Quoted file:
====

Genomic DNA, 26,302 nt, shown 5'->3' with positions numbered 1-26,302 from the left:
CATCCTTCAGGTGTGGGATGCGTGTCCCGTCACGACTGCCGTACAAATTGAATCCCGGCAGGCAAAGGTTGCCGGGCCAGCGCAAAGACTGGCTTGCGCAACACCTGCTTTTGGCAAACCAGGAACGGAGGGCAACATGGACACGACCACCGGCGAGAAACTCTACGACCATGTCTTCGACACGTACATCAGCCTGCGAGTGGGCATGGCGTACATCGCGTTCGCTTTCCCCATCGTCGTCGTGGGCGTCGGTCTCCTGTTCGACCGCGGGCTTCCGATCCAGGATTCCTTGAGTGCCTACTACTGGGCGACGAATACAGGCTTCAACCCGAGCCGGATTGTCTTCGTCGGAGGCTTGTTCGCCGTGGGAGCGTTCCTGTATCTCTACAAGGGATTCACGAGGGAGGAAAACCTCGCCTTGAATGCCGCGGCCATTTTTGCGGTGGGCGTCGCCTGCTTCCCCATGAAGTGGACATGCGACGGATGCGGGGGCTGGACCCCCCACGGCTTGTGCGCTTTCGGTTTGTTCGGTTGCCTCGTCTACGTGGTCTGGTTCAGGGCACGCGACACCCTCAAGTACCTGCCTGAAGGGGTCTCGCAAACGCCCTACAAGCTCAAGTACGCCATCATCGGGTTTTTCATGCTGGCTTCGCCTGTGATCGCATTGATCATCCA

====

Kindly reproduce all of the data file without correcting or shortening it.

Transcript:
Genomic DNA, 26,302 nt, shown 5'->3' with positions numbered 1-26,302 from the left:
CATCCTTCAGGTGTGGGATGCGTGTCCCGTCACGACTGCCGTACAAATTGAATCCCGGCAGGCAAAGGTTGCCGGGCCAGCGCAAAGACTGGCTTGCGCAACACCTGCTTTTGGCAAACCAGGAACGGAGGGCAACATGGACACGACCACCGGCGAGAAACTCTACGACCATGTCTTCGACACGTACATCAGCCTGCGAGTGGGCATGGCGTACATCGCGTTCGCTTTCCCCATCGTCGTCGTGGGCGTCGGTCTCCTGTTCGACCGCGGGCTTCCGATCCAGGATTCCTTGAGTGCCTACTACTGGGCGACGAATACAGGCTTCAACCCGAGCCGGATTGTCTTCGTCGGAGGCTTGTTCGCCGTGGGAGCGTTCCTGTATCTCTACAAGGGATTCACGAGGGAGGAAAACCTCGCCTTGAATGCCGCGGCCATTTTTGCGGTGGGCGTCGCCTGCTTCCCCATGAAGTGGACATGCGACGGATGCGGGGGCTGGACCCCCCACGGCTTGTGCGCTTTCGGTTTGTTCGGTTGCCTCGTCTACGTGGTCTGGTTCAGGGCACGCGACACCCTCAAGTACCTGCCTGAAGGGGTCTCGCAAACGCCCTACAAGCTCAAGTACGCCATCATCGGGTTTTTCATGCTGGCTTCGCCTGTGATCGCATTGATCATCCA